This is an exercise in showing, not telling. You need to show us why this particular moment defines you, or why you want someone to know this truth about you. Be descriptive without bogging us down in extraneous details.


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27 comments:

JDaniel4's Mom said...

I have never heard of an ultamarathon. What a tough race! How are your workout going?

cat said...

What stubborn streak?
:-)
love,
mom

Nancy@A Rural Journal said...

It's amazing what you can will yourself to do if you let your mind go to that special place. :)

amygrew said...

You are very brave to have run this! I don't even want to do a 5K! haha! I love your determination and I am glad you got your shirt :)

I Thought I Knew Mama said...

Very impressive!

Visiting from TRDC and now following you on GFC and Twitter ;-)

Jo said...

You are one tuff lady!...I enjoyed reading, I knew you were awesome, but now I realize what a great writer you are too!
~Jo
LazyonLoblolly

texwisgirl said...

I loved the tribute to your friend within this story of your own perseverence. :)

Nicole said...

Very impressive Lisa! You did a great job!

Sorry for your friend too. What a tremendous loss!

Dana said...

You painted such a scene that I winced. I could FEEL your pain. Congratulations on gritting through it and making the finish in time.
I hope you still have the T-shirt!

Jack said...

I have a BIL who runs ultramarathons and he clearly has a stubborn streak. I don't think that people would finish without one.

Very nicely done.

Victoria KP said...

This was fantastic. I love how you describe the surroundings and trying to push yourself when you're body has other ideas. Makes me want to lace up my running shoes!

Dawn said...

I am absolutely amazed by this post! What determination and inspiration. You have been passed this through your friend, and look where you went. Now I hope I can glean a bit of it and use it as well.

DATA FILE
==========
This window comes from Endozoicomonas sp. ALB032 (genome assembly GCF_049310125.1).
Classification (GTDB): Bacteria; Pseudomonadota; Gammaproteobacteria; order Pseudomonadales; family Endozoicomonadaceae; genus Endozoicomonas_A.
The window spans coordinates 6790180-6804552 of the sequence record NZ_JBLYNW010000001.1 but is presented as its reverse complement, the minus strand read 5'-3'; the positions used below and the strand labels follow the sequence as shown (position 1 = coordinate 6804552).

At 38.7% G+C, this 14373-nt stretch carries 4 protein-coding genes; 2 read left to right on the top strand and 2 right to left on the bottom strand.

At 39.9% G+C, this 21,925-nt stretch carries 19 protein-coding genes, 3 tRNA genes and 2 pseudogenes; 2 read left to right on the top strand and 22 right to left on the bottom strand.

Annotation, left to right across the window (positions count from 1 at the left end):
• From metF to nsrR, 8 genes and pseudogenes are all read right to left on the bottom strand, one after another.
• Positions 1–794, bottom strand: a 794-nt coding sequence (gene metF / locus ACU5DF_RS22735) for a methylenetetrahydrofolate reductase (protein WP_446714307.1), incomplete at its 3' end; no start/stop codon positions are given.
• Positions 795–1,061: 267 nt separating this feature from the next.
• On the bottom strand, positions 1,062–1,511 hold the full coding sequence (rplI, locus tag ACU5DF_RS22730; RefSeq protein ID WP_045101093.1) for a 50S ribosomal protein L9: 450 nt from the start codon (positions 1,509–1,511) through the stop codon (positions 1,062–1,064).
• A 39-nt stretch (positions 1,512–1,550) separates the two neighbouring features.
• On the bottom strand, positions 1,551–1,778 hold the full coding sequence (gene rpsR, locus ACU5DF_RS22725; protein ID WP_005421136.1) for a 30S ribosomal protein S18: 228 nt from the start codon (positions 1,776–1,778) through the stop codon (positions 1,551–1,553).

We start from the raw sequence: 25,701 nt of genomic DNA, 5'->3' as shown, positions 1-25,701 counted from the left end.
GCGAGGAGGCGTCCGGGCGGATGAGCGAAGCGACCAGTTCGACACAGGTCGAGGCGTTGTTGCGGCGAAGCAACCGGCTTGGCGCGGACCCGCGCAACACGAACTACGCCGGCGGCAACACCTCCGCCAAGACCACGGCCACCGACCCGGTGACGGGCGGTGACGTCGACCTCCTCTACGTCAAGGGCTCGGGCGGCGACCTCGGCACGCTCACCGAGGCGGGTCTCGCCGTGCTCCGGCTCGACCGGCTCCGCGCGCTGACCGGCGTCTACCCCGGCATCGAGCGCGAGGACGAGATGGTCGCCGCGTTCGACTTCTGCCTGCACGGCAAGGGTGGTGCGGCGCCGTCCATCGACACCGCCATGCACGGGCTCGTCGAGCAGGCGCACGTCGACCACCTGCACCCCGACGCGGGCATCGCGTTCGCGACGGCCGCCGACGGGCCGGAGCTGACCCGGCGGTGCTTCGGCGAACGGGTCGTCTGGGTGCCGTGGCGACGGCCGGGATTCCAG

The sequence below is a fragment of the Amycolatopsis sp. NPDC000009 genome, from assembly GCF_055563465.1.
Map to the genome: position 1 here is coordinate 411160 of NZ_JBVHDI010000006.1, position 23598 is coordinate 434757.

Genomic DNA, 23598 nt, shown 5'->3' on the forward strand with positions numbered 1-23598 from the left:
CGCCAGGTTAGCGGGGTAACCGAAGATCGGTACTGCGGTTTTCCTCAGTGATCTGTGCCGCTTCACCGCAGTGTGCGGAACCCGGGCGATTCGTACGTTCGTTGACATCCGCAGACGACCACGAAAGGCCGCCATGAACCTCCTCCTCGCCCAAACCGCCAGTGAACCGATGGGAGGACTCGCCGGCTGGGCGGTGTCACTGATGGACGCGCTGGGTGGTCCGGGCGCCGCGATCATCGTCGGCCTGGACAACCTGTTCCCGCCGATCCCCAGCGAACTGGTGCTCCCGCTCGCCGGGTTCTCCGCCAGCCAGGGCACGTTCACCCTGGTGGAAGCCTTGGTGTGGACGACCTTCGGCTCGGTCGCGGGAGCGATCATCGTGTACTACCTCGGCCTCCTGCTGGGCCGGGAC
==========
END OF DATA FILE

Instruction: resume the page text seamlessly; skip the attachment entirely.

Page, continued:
You ROCK!
That was one great race!!!!!!!!!
(I'd like to see the t-shirt;)

Chatty Crone said...

Gosh Lisa I will remember you and your perseverance. It's true if someones sorrow can make you appreciate where you are - then someone's joy and perseverance can too. Hope I explained it right. Sandie♥

Sandy said...

I loved this, and mentioning your friend Lauren especially touched my heart. She is in her own ultramarathon and can't stop either. Good for you for finishing!

Jennifer said...

17 mile wilderness loop run twice. Wow! That's intense. I loved this line, "Warm thoughts for the remnants of her family lift my heavy feet over logs, through a stream, up rustic steps and across a bridge." because it is so packed full of emotion for yourself, for her for loss in general.

Home In The Hollow said...

WONDERFULLY DONE! Perseverance, fortitude, courage, sheer determination and heart...lots of HEART!...:)JP

30ish Mama said...

Wow! An ultramarathon!? Good for you! You wrote about it so vividly that I felt like I was running with you. I have lived it (vicariously) through you and I will never have to try this for myself : )

Canyon Girl said...

What a wonderful way to get to know you better. Reading your tribute to your friend and how she inspired you, made me tear up. And reading about how you finished the race in time, in pain, and with so much determination inspired me in turn.--Inger

Jane said...

I admire your courage! I have a hard time walking,let alone running. You go girl! Blessings jane

Doris Sturm said...

I'm impressed - I'd kill myself - good luck and God's speed.

I have a silly question: That chicken on your blog header, is that your pet?

blueviolet said...

I LOVE how you managed to dig deep and find something that motivated you to pull through. This was terrific! Bravo!

Denelle @CaitsConcepts said...

Amazing determination and strength! You're truly an inspiration..

CDG said...

I literally cannot conceive of running 34 miles, never mind trail miles.

A stubborn streak, you say. I say admirable determination.

I am impressed, to say the least.

Shanae Branham said...

Thank you for sharing your support for Jo! It is comments like yours that make sharing so important and uplifting for everyone.

Jenna said...

Ive never gotten a look into a runner's mind, and I love what you showed us here. I think your character traits are obvious in there, with strength, determination, character, thinking ahead, pacing yourself, focusing on others and drawing inspiration when you are lacking.. Im really glad to meet you! What a great window into your life here.

Annesphamily said...

I really like your blog. You write a really great post! Glad I stopped over.

The mad woman behind the blog said...

That's not a stubborn streak, this is madness. I really enjoyed reading these miles, along side you. I even found myself rubbing my leg, feeling your pain.
You did an EXCEPTIONAL job of showing, over telling. Well done and congrats on finishing!